This article was co-authored by Klare Heston, LCSW. Klare Heston is a Licensed Independent Clinical Social Worker based in Cleveland, Ohio. With experience in academic counseling and clinical supervision, Klare received her Master of Social Work from the Virginia Commonwealth University in 1983. She also holds a 2-Year Post-Graduate Certificate from the Gestalt Institute of Cleveland, as well as certification in Family Therapy, Supervision, Mediation, and Trauma Recovery and Treatment (EMDR).
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Being competitive can be good when it helps you push yourself. However, it can become a problem when taken too far. It puts you at odds with everyone, and it can be a product of low self-esteem. To stop being so competitive, try working through the emotions behind it. You can also work on your own self-esteem and try to learn how to celebrate successes in yourself and others.
Method 1Method 1 of 3:Working Through Your Emotions Download Article
- 1Figure out your triggers. It's important to figure out what triggers your feelings of competitiveness and jealousy. Maybe you get jealous at work when someone else does better than you, or maybe you let losing at a board game get to you. Whatever your triggers are, starting to identify them can help you take control of situations where you're too competitive.XTrustworthy SourceMayo ClinicEducational website from one of the world's leading hospitalsGo to source
- When you feel yourself getting angry or irritable, ask yourself, "Is it because I'm jealous?"
- 2Figure out why something triggers your competitiveness. Next, it's important to identify why these things trigger your competitiveness. Maybe you get competitive at work because you never did very well in school, and you're trying to make up for it. Maybe you feel competitive at board games because you always felt less-than with siblings.XResearch source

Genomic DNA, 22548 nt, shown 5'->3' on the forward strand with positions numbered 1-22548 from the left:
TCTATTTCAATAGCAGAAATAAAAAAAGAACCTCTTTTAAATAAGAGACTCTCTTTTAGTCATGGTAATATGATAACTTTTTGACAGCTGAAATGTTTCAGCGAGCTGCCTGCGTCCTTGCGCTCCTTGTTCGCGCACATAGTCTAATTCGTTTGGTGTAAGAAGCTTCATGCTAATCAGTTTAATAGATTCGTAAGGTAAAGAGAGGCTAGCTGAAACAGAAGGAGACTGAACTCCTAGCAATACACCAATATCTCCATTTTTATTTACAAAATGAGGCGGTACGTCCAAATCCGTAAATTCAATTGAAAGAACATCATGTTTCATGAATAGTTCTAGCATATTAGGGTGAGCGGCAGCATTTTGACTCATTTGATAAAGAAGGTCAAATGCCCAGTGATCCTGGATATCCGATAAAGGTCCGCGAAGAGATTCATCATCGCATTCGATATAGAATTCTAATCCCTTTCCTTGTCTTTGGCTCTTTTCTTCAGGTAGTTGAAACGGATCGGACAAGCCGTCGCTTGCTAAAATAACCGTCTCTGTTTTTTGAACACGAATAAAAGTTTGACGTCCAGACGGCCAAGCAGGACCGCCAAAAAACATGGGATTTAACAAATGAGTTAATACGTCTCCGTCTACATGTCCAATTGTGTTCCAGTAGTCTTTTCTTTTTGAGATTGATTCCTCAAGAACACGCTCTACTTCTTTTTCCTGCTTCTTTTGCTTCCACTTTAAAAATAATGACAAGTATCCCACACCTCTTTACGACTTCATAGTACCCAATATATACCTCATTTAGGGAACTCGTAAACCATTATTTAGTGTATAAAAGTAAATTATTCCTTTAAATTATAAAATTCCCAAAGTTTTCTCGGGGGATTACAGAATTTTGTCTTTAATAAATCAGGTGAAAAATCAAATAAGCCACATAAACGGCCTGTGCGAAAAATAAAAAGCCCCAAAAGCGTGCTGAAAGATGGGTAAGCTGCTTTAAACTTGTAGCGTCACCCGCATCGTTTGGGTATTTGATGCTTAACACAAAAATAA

- To figure out why things triggers, spend some time writing about it in a journal or talking about it with a trusted friend. Keep digging deeper to find the source.
- 3Re-think competitiveness at the moment. When you're feeling competitiveness rage up, take a moment to stop yourself and re-think. Is your competitiveness from jealousy? Is your jealousy merited? Try to remember where your jealousy is stemming from. It's usually not from the current situation, so reminding yourself of that fact can help you calm the jealous beast.
- 4Stop making comparisons. When you see other people doing well, it can be easy to want to compare your life with theirs. When you compare, you scrutinize both of your lives and tally up who is better. On the other hand, being competitive without the comparisons can spur you forward, as long as you aren't basing all your worth on the competition.XResearch source
- Instead, realize that no one succeeds at the same pace. You are right where you need to be right now, and you are enough.
- 5Check your black and white thinking. Often, people who are competitive or jealous will also think in absolute terms. In other words, you may think that if someone else gets praised at work, that means your work has been awful. In reality, someone else doing well doesn't mean you're not doing well, nor does it negate how well you're doing.XResearch source
- 6Stop thinking of love as finite. Sometimes, competitiveness springs from jealousy that other people are getting more attention or praise than you. In other words, if your boss praises someone else's work, you start to feel jealous and competitive because it makes you feel like your boss doesn't value your work. However, love and praise are not finite resources. Your boss or loved one can praise someone else and still value what you do, even if they don't say it at the same time.
Method 2Method 2 of 3:Increasing Your Self-Esteem Download Article